Paddy Agnew: ''Just do it': EU patience is running out with a partner who can't find the exit'
It's a case of 'au revoir' and 'auf wiedersehen'. The time may have come for the UK to go
If there was a time when a majority of EU public opinion regretted the British decision to leave the European Union, that time has probably gone. That is, at least according to former Italian Minister for European Affairs, Sandro Gozi.
"This (Brexit) is a big decision but the decision has been taken... The mood of EU public opinion is, look, you (the UK) have decided, so just do it, get on with it... That's why it is in nobody's interest to give Britain any more time.
"What surprises me is that there are people in some European capitals who still think that they can reverse it... In that context, the EU has to be very careful not to be seen as an organisation that wants to get around the clear will of the British people. This is something that they have some problems understanding, in Berlin and Brussels."
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Gozi knows what he is talking about. He is nothing if not a convinced "europeista", certainly not a Brexit enthusiast. A former student at the prestigious "SciencesPo" Institute of Political Studies in Paris, Gozi worked in the European Commission in Brussels for 10 years, at one point serving in the cabinet of commission president, twice Italian prime minister Romano Prodi.
Gozi, who served in the Partito Democratico government led by Matteo Renzi, lost his parliamentary seat in last year's general elections. Recently, he found himself at the centre of polemics after he announced that he had accepted a role as European affairs adviser in the office of French prime minister Edouard Philippe.
Political opponents branded him a "traitor", even suggesting that he should be stripped of his Italian citizenship. Gozi calmly replied by pointing out that a European citizen cannot be deprived of citizenship for political reasons nor can he/she be prevented from working for another administration.
As for Brexit, he agrees that a No Deal outcome is now "more and more likely", adding: "I think the important thing now is not to make the mistake that Merkel and Tusk made last April, which was to give more time to the UK. We shouldn't make that mistake again...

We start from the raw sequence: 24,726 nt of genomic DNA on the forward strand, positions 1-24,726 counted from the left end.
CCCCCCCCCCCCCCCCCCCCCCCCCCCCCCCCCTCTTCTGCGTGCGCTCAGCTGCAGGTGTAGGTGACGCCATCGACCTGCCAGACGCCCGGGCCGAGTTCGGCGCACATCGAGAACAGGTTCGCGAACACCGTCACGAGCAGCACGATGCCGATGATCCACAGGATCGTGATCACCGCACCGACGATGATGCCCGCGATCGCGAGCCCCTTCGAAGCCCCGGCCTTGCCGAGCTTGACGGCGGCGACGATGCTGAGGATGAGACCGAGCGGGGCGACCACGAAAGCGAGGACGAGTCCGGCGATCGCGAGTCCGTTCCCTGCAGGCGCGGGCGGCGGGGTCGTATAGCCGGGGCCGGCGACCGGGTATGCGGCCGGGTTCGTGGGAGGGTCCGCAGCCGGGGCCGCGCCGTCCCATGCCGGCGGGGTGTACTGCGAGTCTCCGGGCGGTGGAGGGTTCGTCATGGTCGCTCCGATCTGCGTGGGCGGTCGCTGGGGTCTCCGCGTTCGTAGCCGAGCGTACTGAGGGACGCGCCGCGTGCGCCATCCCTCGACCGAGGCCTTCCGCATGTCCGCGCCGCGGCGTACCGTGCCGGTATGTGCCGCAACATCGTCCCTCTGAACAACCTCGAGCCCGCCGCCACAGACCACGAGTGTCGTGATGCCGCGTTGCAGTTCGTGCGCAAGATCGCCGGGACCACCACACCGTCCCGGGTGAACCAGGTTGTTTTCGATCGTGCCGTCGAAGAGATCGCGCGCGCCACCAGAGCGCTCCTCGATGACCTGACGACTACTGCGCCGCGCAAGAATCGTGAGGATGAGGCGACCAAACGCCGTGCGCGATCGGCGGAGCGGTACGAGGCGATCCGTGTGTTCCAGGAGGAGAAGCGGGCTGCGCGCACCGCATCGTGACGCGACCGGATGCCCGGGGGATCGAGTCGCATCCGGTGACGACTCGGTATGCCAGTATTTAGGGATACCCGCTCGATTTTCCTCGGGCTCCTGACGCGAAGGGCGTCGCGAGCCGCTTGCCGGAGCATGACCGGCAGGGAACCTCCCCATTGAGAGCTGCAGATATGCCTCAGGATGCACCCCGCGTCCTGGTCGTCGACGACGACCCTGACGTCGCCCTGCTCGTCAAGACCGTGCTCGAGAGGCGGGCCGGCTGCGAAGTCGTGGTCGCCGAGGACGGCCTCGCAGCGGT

"If they had insisted with (prime minister) May that the UK had to be out by June 30, that might have made it possible for her to get the withdrawal agreement though parliament..."
Interestingly, Gozi also thinks that Ireland, and in particular Taioseach Leo Varadkar, did not play their cards well last spring, adding: "I think... Varadakar panicked. I understand your situation, I understand Varadkar's concern but I think that (president) Macron was right when he said that Varadkar was wrong to have encouraged the EU to give the UK more time."
Gozi argues that everybody, Ireland included, has now got to prepare for a no-deal Brexit, obviously working hard "to limit the negative impact on the Irish border... and on the Good Friday agreement".
Yet, how do you do that?
A policy contribution written last January for the German Bundestag's EU Committee by the Brussels-based economic think tank, Bruegel, underlines the fundamental "Catch-22" of Brexit, stating: "Paradoxically, while the main political motivation for the UK parliament to reject the withdrawal agreement might be the so-called backstop, a no-deal Brexit will lead to (the very) customs controls in Ireland that the backstop aims to prevent. Customs controls would be inevitable in a no-deal Brexit if the EU wants to preserve the integrity of its single market."
That Bruegel report admits freely that the "situation on the island of Ireland" is "one of the most difficult and contentious items of the Brexit negotiations", acknowledging that a hard border could provoke renewed violence. Intriguingly, it suggests that the EU attempts to win itself some leverage by increasing "the cost to the UK of a no-deal Brexit (within ethical limits)" while showing some flexibility over the Political Declaration and the Withdrawal Agreement itself.